|By Mira Harber
This is a movie for people who love movies. The time and place almost
don't matter - it is the seductive world of cinema that captures the hearts
and imaginations of many, regardless of the language.
In 1902 an itinerant Englishman named Raymond Wallis (Jared Harris) makes
his way to China and prepares to show the local populace the fantastic
new discovery of 'moving pictures.' A stranger in a strange land, he is
not initially accepted until he is befriended by a young Chinese man with
an adventurous spirit and enquiring mind.
Liu Jinglun (Xiz Yu) is a photographer's assistant who is in love with
inventions from the west. He's the first in Beijing to try a phonograph,
and he experiments, and is successful, in discovering the beginnings of
how to make pictures move. He is also a natural born salesman and entrepreneur.
With his help, the Englishman's simple, silent films become a smash sensation.
Magic (the name of both the show and the movie) is THE show in town
that everybody wants to see. It even displaces the famous opera singer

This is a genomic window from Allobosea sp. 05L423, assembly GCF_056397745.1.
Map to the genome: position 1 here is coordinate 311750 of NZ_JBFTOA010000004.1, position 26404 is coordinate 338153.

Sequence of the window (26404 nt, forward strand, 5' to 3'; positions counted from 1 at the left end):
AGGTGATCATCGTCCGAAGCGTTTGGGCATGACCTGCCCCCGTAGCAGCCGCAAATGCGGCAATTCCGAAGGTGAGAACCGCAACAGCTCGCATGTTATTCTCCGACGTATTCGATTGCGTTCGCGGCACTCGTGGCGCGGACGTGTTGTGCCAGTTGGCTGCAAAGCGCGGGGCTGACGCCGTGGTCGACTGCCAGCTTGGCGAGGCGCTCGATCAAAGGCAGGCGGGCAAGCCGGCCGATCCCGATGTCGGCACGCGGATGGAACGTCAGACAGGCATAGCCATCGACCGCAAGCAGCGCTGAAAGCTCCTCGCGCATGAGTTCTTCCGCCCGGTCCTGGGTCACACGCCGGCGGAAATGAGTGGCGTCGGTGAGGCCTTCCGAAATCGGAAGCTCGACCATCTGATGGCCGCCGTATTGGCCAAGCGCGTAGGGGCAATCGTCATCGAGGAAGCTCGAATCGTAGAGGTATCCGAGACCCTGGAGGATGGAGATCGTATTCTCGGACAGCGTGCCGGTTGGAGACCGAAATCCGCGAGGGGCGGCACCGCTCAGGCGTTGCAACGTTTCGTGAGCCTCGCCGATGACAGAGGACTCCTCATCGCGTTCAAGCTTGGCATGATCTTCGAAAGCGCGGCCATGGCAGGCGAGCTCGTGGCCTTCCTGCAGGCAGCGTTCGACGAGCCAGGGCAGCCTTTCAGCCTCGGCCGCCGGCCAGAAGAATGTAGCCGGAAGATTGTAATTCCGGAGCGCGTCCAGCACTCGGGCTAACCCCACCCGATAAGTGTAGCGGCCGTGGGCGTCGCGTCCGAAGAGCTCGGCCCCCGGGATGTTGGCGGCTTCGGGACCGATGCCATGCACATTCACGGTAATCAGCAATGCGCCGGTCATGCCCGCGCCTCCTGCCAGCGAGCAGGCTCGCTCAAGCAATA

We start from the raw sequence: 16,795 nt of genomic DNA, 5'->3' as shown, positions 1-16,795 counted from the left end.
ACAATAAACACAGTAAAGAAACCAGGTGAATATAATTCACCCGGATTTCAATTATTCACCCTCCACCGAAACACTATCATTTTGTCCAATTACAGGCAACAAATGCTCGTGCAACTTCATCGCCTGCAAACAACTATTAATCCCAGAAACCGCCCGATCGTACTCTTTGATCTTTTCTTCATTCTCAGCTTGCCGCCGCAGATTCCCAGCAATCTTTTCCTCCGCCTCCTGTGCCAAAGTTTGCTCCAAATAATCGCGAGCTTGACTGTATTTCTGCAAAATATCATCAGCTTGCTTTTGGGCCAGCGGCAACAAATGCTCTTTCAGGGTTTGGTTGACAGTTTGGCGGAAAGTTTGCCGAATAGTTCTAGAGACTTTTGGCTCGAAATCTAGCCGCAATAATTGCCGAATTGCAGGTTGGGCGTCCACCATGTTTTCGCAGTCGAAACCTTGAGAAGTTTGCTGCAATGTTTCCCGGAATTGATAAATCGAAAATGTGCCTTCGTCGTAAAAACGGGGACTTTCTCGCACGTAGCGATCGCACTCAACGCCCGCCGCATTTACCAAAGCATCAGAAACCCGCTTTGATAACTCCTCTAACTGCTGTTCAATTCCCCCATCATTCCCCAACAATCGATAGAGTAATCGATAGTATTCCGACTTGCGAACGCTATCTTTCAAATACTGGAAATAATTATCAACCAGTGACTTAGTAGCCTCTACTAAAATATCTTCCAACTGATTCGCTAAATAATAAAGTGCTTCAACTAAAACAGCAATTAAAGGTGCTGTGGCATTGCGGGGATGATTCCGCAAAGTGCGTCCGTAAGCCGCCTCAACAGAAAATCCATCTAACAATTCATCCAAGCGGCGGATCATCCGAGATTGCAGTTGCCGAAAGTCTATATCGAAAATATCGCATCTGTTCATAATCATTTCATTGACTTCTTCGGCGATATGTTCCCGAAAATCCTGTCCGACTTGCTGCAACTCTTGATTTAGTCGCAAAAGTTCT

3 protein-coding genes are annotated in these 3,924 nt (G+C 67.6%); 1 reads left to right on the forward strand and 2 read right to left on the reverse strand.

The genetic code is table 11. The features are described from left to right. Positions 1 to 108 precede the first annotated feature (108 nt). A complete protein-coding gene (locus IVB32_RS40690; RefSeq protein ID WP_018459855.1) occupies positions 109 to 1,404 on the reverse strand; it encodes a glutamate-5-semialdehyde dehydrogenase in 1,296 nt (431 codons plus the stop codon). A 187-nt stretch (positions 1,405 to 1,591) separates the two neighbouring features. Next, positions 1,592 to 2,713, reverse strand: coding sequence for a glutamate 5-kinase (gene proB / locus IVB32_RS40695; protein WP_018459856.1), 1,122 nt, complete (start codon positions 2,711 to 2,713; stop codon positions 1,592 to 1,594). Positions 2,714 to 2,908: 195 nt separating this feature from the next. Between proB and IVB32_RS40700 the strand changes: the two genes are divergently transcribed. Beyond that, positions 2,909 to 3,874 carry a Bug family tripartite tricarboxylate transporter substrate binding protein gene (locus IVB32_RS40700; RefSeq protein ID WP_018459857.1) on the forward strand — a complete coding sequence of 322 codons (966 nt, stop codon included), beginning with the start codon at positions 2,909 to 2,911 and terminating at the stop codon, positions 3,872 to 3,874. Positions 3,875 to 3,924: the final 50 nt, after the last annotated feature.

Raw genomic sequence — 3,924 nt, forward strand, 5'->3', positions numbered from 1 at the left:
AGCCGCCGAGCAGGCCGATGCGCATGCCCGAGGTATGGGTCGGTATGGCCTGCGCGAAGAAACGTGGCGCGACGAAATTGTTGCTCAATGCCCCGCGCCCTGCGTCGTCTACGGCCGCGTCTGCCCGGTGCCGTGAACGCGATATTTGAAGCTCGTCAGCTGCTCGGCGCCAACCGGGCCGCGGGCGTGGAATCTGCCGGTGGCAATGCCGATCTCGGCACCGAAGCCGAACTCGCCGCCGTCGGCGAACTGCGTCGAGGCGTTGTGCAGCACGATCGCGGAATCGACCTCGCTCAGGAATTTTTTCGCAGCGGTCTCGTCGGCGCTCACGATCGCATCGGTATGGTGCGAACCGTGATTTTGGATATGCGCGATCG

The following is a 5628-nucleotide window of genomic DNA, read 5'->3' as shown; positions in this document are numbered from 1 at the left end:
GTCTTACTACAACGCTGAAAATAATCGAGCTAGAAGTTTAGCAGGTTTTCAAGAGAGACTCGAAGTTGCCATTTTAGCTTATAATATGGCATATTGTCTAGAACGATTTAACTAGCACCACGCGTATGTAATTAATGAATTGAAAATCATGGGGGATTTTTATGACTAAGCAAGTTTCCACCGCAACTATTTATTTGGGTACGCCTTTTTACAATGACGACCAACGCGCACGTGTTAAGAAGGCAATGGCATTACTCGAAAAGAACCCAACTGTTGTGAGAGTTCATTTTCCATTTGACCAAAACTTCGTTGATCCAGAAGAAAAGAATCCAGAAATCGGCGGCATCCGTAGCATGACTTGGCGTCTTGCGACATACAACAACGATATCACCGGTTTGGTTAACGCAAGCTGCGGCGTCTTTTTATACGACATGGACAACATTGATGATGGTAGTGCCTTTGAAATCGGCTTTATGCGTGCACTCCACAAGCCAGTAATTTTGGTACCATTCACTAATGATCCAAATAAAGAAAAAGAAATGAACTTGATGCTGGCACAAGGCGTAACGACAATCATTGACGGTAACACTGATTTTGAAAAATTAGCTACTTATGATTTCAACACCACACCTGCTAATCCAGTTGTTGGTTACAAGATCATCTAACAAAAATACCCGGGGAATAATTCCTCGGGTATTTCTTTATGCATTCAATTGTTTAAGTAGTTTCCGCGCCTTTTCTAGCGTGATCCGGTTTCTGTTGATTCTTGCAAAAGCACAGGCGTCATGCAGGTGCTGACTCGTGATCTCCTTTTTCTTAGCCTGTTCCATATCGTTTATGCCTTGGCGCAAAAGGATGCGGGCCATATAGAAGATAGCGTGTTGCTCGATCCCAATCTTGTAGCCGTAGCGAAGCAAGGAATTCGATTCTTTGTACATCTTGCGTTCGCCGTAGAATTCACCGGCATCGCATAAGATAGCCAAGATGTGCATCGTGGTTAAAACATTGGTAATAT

Master Ren and his show as the most popular entertainment in town. Our
hero Lin Jinglun is, of course, in love with the opera singerís daughter.
His father however, has different ideas, and has arranged for him to be
married to a chubby middle-aged widow. There's nothing like thwarted lovers
and familial opposition to drive the plot forward in a story.
The only thing that we can count on in life is change. The modern age encroaches
on the old, and even the Dowager Empress hears of the now famous Shadow
Magic and commands a special performance at the Imperial Palace. Even though
the event turns out to be something of a disaster, it is in truth the beginning
of the moving picture industry in China.
Magic captures the color and energy of the Chinese people. It
is at it's most beguiling when we see the locals filmed and then watch
them delight at seeing themselves and their friends on the big screen.
Both the English and Chinese stars of the film are perfect in their parts,
and even if Shadow Magic is a little melodramatic and contrived
at times, it is still charming and sweet. Definitely recommended.
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